After watching the very first trailer for Pitch Perfect, I’ll admit, I immediately wrote it off as another irritating derivation of Glee. Even though it stars my beloved Anna Kendrick, I couldn’t wrap my head around this movie about university-level a capella competition. The trailer made it look too sanitized and sugary for my taste. I wanted something a bit more ironic, modestly crass, and clever — something that was a happy marriage of Bring it On and Drop Dead Gorgeous. However, the more and more I watched trailers and tidbits of this movie, the more the movie grew on me. Then I finally watched a screening of it and my initial snap judgments were proven wrong. Really wrong.
On Tuesday, the 2012 National Asian American Survey (NAAS) results were released (coincidentally on National Voter Registration Day). NAAS is a scientific and nonpartisan effort to poll the opinions of Asian Americans and Pacific Islanders. The survey included over 3,300 telephone interviews. The survey was coordinated by Karthick Ramakrishnan, Director and Principal Investigator (associate professor, UC Riverside) and Taeku Lee, Principal Investigator (professor, UC Berkeley). There were some interesting findings, including:
“I’m American, and I’m sorry” is my usual way of introducing myself to people when they hear my accent and get puzzled by its New England droll with Southerner slang coming from an Asian face. This was how I have always introduced myself when living outside of America, albeit facetiously to Australian and Canadian expats and with deferring humility to natives typically unfamiliar with Americans, let alone American diversity. The actual response from locals is a lot more “Oh hey, that’s cool! America! What’s it like?” than “Burn in hell, you sacrilegious Satan!” Their typical doses of Americana is the occasional viewing on pirated VCDs the latest Hollywood films; they all have better things to think about besides hating Uncle Gringo 24/7. Usually, they think about working to make ends meet, impressing the hot girl at school, and trying to avoid traffic without bribing police officers as their real priorities. When Innocence of Muslims debuted, nothing much changed in Jakarta or anywhere else from western to eastern Indonesia.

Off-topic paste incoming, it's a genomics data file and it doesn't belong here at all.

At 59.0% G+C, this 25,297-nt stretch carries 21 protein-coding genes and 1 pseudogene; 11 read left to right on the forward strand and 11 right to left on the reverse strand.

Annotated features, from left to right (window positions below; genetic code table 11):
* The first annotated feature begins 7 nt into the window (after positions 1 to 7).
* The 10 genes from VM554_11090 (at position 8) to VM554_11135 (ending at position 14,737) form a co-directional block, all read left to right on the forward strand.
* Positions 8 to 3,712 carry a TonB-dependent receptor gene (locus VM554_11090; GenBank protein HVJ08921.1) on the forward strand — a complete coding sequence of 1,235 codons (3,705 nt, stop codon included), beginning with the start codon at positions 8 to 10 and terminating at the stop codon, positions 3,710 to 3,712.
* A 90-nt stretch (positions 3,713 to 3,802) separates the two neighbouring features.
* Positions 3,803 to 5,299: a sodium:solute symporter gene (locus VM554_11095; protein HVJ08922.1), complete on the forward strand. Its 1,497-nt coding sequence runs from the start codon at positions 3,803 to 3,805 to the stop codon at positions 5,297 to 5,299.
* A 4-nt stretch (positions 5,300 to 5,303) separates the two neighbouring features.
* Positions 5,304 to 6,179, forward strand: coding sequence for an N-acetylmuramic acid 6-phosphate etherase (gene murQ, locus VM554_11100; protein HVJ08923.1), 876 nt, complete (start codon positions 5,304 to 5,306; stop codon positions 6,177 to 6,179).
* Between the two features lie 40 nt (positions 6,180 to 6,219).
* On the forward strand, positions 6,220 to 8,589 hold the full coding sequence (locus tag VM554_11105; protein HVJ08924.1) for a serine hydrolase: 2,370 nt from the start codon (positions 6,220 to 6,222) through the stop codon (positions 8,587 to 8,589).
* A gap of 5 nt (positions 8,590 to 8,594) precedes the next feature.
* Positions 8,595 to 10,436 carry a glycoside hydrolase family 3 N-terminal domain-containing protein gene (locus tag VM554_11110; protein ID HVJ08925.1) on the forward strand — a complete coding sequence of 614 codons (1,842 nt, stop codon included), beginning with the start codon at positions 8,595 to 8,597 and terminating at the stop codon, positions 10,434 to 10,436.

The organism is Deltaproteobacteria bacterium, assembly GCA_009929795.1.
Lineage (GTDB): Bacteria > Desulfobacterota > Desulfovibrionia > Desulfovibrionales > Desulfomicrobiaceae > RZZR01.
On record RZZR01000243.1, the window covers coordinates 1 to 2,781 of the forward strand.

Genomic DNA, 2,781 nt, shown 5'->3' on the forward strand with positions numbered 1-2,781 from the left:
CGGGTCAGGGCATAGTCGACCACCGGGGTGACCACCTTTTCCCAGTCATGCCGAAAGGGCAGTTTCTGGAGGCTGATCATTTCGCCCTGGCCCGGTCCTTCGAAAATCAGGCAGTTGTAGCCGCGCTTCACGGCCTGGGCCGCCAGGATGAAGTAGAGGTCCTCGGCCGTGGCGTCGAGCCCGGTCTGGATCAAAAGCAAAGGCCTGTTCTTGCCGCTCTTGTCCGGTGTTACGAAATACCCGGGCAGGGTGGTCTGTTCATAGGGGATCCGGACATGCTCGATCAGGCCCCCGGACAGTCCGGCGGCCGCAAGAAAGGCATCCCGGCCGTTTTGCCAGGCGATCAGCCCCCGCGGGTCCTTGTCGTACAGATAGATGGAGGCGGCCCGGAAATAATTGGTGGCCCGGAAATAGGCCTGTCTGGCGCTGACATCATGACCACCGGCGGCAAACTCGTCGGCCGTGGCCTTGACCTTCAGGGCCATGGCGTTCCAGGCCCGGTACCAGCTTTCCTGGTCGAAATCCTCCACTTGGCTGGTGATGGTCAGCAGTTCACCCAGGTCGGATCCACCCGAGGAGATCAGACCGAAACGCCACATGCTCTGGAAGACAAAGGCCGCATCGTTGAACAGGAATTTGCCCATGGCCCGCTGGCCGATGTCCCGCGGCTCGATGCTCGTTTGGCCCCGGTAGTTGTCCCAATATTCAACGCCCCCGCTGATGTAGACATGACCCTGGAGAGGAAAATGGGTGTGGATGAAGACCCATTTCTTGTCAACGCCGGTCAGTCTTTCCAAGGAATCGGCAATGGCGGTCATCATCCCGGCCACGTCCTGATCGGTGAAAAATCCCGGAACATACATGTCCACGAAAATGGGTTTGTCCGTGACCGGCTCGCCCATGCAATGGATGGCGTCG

As I had blogged previously, I took a red eye from San Francisco to Charlotte, North Carolina and arrived on Tuesday, September 4th in the morning for Day 1 of the 2012 Democratic National Convention (DNC). On Monday day, the DNC held their first meeting for the AAPI Caucus, but I wasn’t able to make it. On Day 2 of the convention, I was able to see all of speakers in the morning, despite being a few minutes late (damn parking!)
I wasn’t too sure what to expect for a caucus meeting, but there were at least a few hundred delegates and guests at the beginning of the meeting, as well as the press. I did see the D.C.-based news crew from Xinghua that I had met at the meet and greet the day before. Mostly, the speakers talked about the growing number of Asian Americans and Pacific Islanders in the United States as well as their increasing involvement in public service and running for public office.
I was in the middle of a nice conversation on Facebook when this shirt popped up on my newsfeed. Yes, Obama is our 44th president. Yes, this hip and snazzy shirt was made available 44 days before election day. A shirt that says “OBAMA 44”? Totally makes sense. Except to people who speak Chinese and have a inkling of Chinese numeric-linguistic homonym sensibilities. Let me explain.
EDITOR’S UPDATE: According to the San Jose Police Department and the Amber Viado Missing Facebook page, Amber was found safe on 9/24/2012. No other details are available. –Joz
My sons asked me if I had heard about the missing Presentation High School girl, Amber Viado, which struck me because I hadn’t heard anything about her in the mainstream media. This hits close to home as our family has many friends who graduated from or still go to this high school (where the Nguyen girls went). Amber and I even have some mutual Facebook friends. She has been missing since September 16, 2012, so if you have any information that can help, contact the San Jose Police Department at (408) 277-4786 and refer to case number 12-261-0150.
I vote. My Mom votes. Do you vote? Does your Mom? As you may know, Asian Americans are one of the least likely to register to vote as well as to actually cast a ballot, going against the grain for being supposedly the most educated as well as having the overall highest income. Well, The Asian Pacific American Legal Center (a member of the Asian American Center for Advancing Jutice) is trying to increase voter participation amongst Asian Americans.